I have done a little bit of research into what causes seizures. The case that relates most to me is massive cranial trauma. Since the encephalitis was literally my brain crushing itself against my skull, I am going to assume that is the link to why I have seizures. I feel I am allowed to make assumptions because the specialist I saw actually said ‘yeah… we don’t know why you pass out’ (please note that is paraphrased, not a direct quote).

Anywho, I just thought I would fill everyone in with what I know.

SIDE NOTE: I have my next book mostly done. If you would like to read the rough draft, let me know either in the comments below or on my FaceBook.

Linda

Linda and I have a very uninteresting history. She is the mother of a friend of mine, and she is/was a regular at the music store I managed.

Being a nurse, she took an interest in everything I have gone through. One would think that once I left hospital, however, her interest would wain. That was far from the case, however. She has stayed in my metaphorical corner. Her support has been fantastic. She has shown my book to a few of her co-workers (which I appreciate) and understands my plights from both an educated and friend level.

There really was no point to me writing this other than I was feeling very particularly thankful of her existence when I wrote this. I will not link to her profiles or give her last name (because that is creepy and weird to do without permission) but I hope that everyone has a Linda-type in their life. We all need someone to just be in our corner when we need them.

An interesting development…

I was told three years ago that I got Viral Meningoencephalitis. The very confusing part to me was the meningitis part: I was vaccinated by meningitis back in high school.

The stupid thing I did was forget the “Viral” part.

Vaccines don’t do anything to viruses. Though, in theory, my system was better equipped for the ensuing onslaught, there was no protecting me from a virus. This also means that what I was afflicted with was not lifestyle but exposure.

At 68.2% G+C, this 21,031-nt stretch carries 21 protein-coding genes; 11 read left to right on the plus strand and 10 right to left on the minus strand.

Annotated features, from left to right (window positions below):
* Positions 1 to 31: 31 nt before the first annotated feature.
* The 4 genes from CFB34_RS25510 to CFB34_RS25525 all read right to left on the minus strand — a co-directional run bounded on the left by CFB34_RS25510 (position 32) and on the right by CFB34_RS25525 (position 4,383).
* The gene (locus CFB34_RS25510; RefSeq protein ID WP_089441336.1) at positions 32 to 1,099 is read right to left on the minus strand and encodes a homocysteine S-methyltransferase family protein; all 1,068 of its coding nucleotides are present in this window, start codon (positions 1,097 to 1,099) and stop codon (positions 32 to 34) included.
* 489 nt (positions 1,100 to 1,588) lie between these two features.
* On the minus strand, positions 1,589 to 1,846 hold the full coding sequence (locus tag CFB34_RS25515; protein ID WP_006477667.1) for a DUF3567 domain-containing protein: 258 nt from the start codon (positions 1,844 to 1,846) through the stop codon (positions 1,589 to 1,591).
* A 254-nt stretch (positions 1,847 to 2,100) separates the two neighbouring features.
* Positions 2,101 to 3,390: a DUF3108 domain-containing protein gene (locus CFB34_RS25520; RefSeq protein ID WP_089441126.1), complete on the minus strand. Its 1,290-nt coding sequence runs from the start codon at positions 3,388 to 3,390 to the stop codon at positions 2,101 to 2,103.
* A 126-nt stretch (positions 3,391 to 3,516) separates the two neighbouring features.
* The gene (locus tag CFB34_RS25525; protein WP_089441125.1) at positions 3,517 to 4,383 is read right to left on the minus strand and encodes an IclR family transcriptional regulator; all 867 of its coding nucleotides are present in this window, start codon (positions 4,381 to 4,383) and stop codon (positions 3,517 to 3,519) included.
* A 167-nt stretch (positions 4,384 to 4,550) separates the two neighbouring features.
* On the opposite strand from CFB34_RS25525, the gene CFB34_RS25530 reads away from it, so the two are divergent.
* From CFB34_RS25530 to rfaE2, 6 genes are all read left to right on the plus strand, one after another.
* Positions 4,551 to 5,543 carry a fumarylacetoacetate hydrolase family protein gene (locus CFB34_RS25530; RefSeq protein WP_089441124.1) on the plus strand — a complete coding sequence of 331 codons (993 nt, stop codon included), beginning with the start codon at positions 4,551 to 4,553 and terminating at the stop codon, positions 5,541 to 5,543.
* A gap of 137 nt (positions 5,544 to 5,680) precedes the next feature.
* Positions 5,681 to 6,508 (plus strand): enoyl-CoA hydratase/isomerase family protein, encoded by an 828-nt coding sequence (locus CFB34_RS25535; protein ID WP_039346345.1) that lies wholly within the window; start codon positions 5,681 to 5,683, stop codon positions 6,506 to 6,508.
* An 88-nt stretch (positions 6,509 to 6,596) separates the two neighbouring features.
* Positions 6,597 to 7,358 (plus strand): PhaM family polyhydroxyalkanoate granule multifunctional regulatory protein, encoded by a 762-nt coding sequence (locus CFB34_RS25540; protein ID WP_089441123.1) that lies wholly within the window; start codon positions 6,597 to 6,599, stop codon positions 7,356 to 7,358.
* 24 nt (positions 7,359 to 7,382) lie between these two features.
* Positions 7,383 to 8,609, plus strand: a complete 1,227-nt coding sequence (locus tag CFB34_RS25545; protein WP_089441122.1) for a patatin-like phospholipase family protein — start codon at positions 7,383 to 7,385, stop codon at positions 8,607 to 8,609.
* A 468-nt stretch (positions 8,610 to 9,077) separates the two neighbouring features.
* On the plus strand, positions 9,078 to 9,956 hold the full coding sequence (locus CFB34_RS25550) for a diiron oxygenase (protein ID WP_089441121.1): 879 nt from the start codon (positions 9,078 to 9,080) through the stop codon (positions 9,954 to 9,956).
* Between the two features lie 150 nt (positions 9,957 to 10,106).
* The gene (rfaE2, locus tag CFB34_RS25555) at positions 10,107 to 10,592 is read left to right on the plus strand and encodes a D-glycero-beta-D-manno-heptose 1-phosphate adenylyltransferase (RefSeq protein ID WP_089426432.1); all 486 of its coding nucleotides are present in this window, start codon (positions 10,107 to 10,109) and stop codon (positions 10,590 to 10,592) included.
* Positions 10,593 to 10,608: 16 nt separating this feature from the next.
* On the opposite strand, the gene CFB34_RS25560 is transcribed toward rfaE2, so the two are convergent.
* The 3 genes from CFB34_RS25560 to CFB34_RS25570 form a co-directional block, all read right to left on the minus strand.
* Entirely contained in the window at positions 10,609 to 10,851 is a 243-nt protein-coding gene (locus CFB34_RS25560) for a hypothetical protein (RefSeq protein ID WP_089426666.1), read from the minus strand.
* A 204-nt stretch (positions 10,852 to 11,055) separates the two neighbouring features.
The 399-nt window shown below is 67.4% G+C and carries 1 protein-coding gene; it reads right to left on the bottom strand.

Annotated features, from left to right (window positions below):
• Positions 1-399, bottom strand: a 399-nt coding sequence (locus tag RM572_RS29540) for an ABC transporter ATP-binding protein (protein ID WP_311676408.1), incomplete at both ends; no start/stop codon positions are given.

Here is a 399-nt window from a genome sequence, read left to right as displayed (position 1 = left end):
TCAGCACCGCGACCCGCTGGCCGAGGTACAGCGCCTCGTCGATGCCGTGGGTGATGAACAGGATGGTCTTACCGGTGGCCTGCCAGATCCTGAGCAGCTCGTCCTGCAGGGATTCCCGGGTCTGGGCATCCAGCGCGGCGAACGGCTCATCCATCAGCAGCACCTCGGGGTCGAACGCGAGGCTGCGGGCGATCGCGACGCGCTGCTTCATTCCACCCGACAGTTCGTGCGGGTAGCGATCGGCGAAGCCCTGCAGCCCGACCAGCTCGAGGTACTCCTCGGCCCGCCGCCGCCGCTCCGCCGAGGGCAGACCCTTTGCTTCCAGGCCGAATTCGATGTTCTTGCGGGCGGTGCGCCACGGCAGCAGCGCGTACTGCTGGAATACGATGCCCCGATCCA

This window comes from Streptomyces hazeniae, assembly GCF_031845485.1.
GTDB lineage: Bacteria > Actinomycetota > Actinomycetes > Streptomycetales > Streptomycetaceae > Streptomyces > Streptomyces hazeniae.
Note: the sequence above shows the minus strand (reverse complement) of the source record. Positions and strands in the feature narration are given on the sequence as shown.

I am well aware how silly all this must sound to some of you. I can almost hear the chorus of “no shit..” coming from the masses. This was something never properly explained to me and, therefore, I was very confused.

So, what does this mean?

I HAVE NO IDEA!

It does, however, give me a bit of peace, in a strange way.

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Meet Willow

The Seizures

I have had two seizures in two weeks.

The first was, well, on the first. It was violent apparently.

The second was two weeks later. My fiancée was there to make sure I was okay that time.

Not that she wasn’t there the first, I just mean she was left alone the second. Her mother was there the first.

Out of curiosity, I Googled “what is a seizure” this morning. The thing I found most fascinating was how little information there was, and there didn’t seem to need to be much more.

A seizure is when a brain misfires due to increased sodium levels. It can be sever and have major complications, or it can be better described as a nuisance.

Mine appeared to be the latter. I had no noticeable longterm effects, but I went to hospital both times in an ambulance where I stayed in a bed for eight hours both times.

Do you have any clue how uncomfortable the beds in ER are?

Like I said, I am fine. Maybe a bit disheveled, but fine. I am on pills that I take every morning and night that knock me out, but I am fine. How are you?

Does anyone have any good ideas on how to avoid seizures and the like in the future?

New Month

Hi! I hope you are doing well.

I had something huge happen on the first.

I had a seizure.

It was far from a huge deal: my mother-in-law was over and she knew exactly the steps to make sure everything went well.

My fiancee did what she had to, including getting the EMS and calling my parents.

I hate this I hate this I hate this.

Now I am on pills twice a day.

They make me sleepy.